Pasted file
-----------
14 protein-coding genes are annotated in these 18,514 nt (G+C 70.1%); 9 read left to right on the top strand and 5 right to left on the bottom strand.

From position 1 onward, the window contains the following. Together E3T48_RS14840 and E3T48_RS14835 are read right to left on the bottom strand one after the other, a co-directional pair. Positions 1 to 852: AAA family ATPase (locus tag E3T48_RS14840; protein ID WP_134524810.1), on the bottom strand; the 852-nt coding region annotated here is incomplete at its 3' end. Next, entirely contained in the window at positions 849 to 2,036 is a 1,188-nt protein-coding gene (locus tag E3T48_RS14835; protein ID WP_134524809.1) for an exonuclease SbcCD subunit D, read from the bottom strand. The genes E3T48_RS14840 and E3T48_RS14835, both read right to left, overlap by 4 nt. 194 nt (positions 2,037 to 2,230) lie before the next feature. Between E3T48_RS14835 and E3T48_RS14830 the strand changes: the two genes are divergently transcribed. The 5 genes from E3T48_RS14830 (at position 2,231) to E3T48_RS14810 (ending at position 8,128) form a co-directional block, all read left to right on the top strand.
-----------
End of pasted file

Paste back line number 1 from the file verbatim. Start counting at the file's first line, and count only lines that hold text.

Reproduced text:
14 protein-coding genes are annotated in these 18,514 nt (G+C 70.1%); 9 read left to right on the top strand and 5 right to left on the bottom strand.